Patience: In my previous business life, having patience was not considered an attribute. That's because the business I was in was not conducive to being patient. In fact, retail fashion is known to be an extremely fast-track business. And my patience was non-existent. In business nowadays, patience has become a must-have. As an entrepreneur, I find that patience is essential. From waiting for phone messages and e-mails to be answered, to being paid in good time, an ability to be more patient has now almost become second nature.
It's taken years for me to develop patience. In part, it's because by tempering my ego, I've significantly reduced my previous over inflated sense of importance. Ego tends to heighten the all about me syndrome. So when things are not going our way, we tend to become irritable, lose patience and want it now! That used to be me. Then, by realising that I wasn't the most important item in the lives of others, my awareness kicked in, as did my empathy. Also, I did an enormous amount of reading - books about psychology, personal development and spirituality. I don't expect everyone to adhere to my strategy for increasing my patience -- I do expect others to find their way to doing so. With more patience, our personal growth becomes a smoother journey. One way to reduce our impatience is to lower our expectations. That way, almost any response, or no response becomes more acceptable.
Perseverance: I've met, coached and worked with some very successful individuals. Each one has the ability to persevere. They do so, come what may. In my experience, perseverance is a necessary adjunct to success. Perseverance often enables us to make the right connection with the right person. So much so, recently I contacted a prominent bank in the UK on eight occasions. I sent numerous e-mails to the wrong people. Eventually I succumbed to using the phone. The reason I continued to persevere, was through extensive research and a gut feeling -- I knew I was right for their business. It worked. I am now a part of their faculty of coaches. So it's not about never giving up, for me, it was to do with changing my strategy.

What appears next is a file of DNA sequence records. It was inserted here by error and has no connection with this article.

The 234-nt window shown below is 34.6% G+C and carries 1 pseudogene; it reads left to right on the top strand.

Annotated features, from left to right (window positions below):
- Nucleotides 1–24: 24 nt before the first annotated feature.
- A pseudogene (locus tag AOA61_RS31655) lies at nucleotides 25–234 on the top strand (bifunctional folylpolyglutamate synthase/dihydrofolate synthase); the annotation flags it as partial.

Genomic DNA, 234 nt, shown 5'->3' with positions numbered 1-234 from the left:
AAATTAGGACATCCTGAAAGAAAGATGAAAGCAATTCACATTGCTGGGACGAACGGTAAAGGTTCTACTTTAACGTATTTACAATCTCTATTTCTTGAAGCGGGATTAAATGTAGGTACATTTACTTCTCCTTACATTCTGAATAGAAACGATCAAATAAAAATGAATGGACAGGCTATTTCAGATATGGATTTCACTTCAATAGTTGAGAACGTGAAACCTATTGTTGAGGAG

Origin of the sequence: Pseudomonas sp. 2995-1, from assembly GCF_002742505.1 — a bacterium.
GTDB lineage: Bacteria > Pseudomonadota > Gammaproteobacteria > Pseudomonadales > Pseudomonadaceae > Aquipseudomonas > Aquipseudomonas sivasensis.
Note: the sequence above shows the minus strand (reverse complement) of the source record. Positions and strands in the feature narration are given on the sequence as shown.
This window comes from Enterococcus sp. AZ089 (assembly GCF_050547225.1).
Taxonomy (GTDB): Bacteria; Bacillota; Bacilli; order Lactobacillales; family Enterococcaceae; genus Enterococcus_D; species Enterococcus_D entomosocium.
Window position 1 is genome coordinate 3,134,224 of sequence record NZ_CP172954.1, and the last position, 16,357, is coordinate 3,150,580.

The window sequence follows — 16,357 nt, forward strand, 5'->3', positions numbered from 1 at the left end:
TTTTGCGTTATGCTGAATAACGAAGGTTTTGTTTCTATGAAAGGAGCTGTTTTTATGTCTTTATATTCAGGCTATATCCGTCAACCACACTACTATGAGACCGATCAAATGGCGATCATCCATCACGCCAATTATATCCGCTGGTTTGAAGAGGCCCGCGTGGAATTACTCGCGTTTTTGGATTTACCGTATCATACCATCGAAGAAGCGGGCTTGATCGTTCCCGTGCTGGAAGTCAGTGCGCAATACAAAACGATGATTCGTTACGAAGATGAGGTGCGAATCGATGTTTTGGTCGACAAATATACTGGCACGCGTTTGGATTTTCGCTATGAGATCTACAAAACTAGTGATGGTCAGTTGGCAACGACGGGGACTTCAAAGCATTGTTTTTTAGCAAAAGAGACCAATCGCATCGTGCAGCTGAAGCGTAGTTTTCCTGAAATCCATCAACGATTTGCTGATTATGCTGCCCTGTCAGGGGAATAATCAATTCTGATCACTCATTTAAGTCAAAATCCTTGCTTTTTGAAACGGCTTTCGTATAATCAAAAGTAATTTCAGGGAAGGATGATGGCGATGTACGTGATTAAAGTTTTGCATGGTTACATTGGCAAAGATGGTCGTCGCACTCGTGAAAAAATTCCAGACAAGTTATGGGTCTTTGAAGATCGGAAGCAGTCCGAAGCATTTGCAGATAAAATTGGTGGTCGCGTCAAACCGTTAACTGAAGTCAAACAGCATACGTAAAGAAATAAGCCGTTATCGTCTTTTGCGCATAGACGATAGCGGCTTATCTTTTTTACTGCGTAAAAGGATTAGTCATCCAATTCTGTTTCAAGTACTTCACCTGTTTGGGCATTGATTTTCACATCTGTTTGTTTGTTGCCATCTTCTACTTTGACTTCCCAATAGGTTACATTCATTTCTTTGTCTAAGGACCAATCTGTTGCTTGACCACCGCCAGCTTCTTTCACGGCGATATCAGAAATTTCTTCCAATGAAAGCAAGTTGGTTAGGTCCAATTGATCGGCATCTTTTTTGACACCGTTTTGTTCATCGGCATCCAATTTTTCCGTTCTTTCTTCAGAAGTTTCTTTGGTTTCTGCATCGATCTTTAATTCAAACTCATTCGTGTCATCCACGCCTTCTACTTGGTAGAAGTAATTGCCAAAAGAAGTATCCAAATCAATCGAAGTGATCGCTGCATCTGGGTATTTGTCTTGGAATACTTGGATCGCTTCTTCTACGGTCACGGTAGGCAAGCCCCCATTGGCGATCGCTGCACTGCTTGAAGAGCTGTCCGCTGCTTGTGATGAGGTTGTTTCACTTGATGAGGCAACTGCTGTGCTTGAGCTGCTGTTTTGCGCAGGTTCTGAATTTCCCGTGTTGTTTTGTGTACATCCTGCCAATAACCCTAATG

Persistence: For many, this is a tough one. Here in the UK, we can tend to be less forward than our American counterparts. This is as much to do with our culture as it is personality. For me, persistence acts as a necessary follow-up and reminder. Now, I'm not suggesting you be a pest, that's just awful. I am saying to be top-of-mind, we usually have to remind. So being persistent often means that after the first couple of follow-ups, it's likely you need to send another message, but ensure it's different to previous messages. In order to engage, first do research. During research you are bound to discover something about them that is kind of special about them. For instance, they may support a charity, or perhaps they are focused on effective communication skills.
When you've managed to discover that special something, mention it, if only in passing. What this does is alert them to the kind of person you are: somebody who notices stuff that many would ignore. Once you've done this, you are likely to have got them interested in you. In part, because you've taken an interest in them. In business these days, very few have time for anything but business. So being appropriately different separates us from the crowd.
- Increase patience by reducing expectations
- Learn that hasty decision making is not always the right strategy
-Yes, persevere but don't be a pest
- By persevering we test our imagination, courage and intuition
- Persistence is a learnt skill. The more we do it, the better at it we become
- To a large degree, the successful adhere to the 3 Ps